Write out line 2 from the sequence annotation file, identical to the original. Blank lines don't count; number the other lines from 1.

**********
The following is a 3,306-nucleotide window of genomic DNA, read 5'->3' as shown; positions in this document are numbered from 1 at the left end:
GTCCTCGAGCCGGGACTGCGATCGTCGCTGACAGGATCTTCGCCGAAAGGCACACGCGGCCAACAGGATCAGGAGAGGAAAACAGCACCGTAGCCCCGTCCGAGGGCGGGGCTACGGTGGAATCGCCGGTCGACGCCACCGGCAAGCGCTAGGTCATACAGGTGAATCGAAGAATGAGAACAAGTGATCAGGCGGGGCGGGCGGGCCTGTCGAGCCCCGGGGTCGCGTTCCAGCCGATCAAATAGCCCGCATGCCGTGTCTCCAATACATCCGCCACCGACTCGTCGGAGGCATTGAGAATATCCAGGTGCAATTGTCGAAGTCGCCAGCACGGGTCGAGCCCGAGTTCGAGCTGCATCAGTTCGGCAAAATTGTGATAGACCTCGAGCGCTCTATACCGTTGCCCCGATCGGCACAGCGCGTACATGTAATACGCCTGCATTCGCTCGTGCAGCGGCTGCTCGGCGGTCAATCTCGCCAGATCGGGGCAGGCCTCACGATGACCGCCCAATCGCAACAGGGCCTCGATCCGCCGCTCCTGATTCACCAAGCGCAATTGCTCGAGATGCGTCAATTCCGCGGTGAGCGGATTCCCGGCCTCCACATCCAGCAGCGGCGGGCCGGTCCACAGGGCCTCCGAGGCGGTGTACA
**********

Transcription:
GTCCTCGAGCCGGGACTGCGATCGTCGCTGACAGGATCTTCGCCGAAAGGCACACGCGGCCAACAGGATCAGGAGAGGAAAACAGCACCGTAGCCCCGTCCGAGGGCGGGGCTACGGTGGAATCGCCGGTCGACGCCACCGGCAAGCGCTAGGTCATACAGGTGAATCGAAGAATGAGAACAAGTGATCAGGCGGGGCGGGCGGGCCTGTCGAGCCCCGGGGTCGCGTTCCAGCCGATCAAATAGCCCGCATGCCGTGTCTCCAATACATCCGCCACCGACTCGTCGGAGGCATTGAGAATATCCAGGTGCAATTGTCGAAGTCGCCAGCACGGGTCGAGCCCGAGTTCGAGCTGCATCAGTTCGGCAAAATTGTGATAGACCTCGAGCGCTCTATACCGTTGCCCCGATCGGCACAGCGCGTACATGTAATACGCCTGCATTCGCTCGTGCAGCGGCTGCTCGGCGGTCAATCTCGCCAGATCGGGGCAGGCCTCACGATGACCGCCCAATCGCAACAGGGCCTCGATCCGCCGCTCCTGATTCACCAAGCGCAATTGCTCGAGATGCGTCAATTCCGCGGTGAGCGGATTCCCGGCCTCCACATCCAGCAGCGGCGGGCCGGTCCACAGGGCCTCCGAGGCGGTGTACA